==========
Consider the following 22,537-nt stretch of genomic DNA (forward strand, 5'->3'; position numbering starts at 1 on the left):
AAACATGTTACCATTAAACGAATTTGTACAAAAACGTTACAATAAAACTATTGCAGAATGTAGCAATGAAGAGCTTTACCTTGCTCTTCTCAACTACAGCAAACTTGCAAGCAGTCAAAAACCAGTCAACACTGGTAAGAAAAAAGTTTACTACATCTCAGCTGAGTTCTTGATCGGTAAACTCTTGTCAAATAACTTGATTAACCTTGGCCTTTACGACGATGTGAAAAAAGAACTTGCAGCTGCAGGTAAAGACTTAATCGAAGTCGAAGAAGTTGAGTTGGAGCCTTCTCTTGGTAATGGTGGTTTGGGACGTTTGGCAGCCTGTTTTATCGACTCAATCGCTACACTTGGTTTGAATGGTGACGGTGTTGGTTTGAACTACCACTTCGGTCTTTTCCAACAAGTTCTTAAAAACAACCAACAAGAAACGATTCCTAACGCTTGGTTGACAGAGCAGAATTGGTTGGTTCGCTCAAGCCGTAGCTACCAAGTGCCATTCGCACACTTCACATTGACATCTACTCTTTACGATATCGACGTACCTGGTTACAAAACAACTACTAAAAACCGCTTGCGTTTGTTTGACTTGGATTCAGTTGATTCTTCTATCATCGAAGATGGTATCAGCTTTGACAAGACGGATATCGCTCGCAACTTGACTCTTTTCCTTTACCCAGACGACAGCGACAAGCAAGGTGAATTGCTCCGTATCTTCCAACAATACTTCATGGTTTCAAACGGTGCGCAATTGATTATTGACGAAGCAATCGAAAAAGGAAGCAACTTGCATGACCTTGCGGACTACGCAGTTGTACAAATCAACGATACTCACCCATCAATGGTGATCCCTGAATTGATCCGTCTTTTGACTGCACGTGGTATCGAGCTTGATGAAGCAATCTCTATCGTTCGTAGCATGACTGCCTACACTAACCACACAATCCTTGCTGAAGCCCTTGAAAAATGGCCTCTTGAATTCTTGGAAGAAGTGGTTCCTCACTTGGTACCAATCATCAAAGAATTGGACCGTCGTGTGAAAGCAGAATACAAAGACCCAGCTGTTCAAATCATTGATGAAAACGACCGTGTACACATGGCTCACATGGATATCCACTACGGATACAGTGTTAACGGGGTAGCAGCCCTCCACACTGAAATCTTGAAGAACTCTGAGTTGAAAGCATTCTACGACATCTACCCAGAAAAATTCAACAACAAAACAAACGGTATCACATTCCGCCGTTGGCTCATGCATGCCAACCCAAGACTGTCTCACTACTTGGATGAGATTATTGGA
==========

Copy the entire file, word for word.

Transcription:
Consider the following 22,537-nt stretch of genomic DNA (forward strand, 5'->3'; position numbering starts at 1 on the left):
AAACATGTTACCATTAAACGAATTTGTACAAAAACGTTACAATAAAACTATTGCAGAATGTAGCAATGAAGAGCTTTACCTTGCTCTTCTCAACTACAGCAAACTTGCAAGCAGTCAAAAACCAGTCAACACTGGTAAGAAAAAAGTTTACTACATCTCAGCTGAGTTCTTGATCGGTAAACTCTTGTCAAATAACTTGATTAACCTTGGCCTTTACGACGATGTGAAAAAAGAACTTGCAGCTGCAGGTAAAGACTTAATCGAAGTCGAAGAAGTTGAGTTGGAGCCTTCTCTTGGTAATGGTGGTTTGGGACGTTTGGCAGCCTGTTTTATCGACTCAATCGCTACACTTGGTTTGAATGGTGACGGTGTTGGTTTGAACTACCACTTCGGTCTTTTCCAACAAGTTCTTAAAAACAACCAACAAGAAACGATTCCTAACGCTTGGTTGACAGAGCAGAATTGGTTGGTTCGCTCAAGCCGTAGCTACCAAGTGCCATTCGCACACTTCACATTGACATCTACTCTTTACGATATCGACGTACCTGGTTACAAAACAACTACTAAAAACCGCTTGCGTTTGTTTGACTTGGATTCAGTTGATTCTTCTATCATCGAAGATGGTATCAGCTTTGACAAGACGGATATCGCTCGCAACTTGACTCTTTTCCTTTACCCAGACGACAGCGACAAGCAAGGTGAATTGCTCCGTATCTTCCAACAATACTTCATGGTTTCAAACGGTGCGCAATTGATTATTGACGAAGCAATCGAAAAAGGAAGCAACTTGCATGACCTTGCGGACTACGCAGTTGTACAAATCAACGATACTCACCCATCAATGGTGATCCCTGAATTGATCCGTCTTTTGACTGCACGTGGTATCGAGCTTGATGAAGCAATCTCTATCGTTCGTAGCATGACTGCCTACACTAACCACACAATCCTTGCTGAAGCCCTTGAAAAATGGCCTCTTGAATTCTTGGAAGAAGTGGTTCCTCACTTGGTACCAATCATCAAAGAATTGGACCGTCGTGTGAAAGCAGAATACAAAGACCCAGCTGTTCAAATCATTGATGAAAACGACCGTGTACACATGGCTCACATGGATATCCACTACGGATACAGTGTTAACGGGGTAGCAGCCCTCCACACTGAAATCTTGAAGAACTCTGAGTTGAAAGCATTCTACGACATCTACCCAGAAAAATTCAACAACAAAACAAACGGTATCACATTCCGCCGTTGGCTCATGCATGCCAACCCAAGACTGTCTCACTACTTGGATGAGATTATTGGA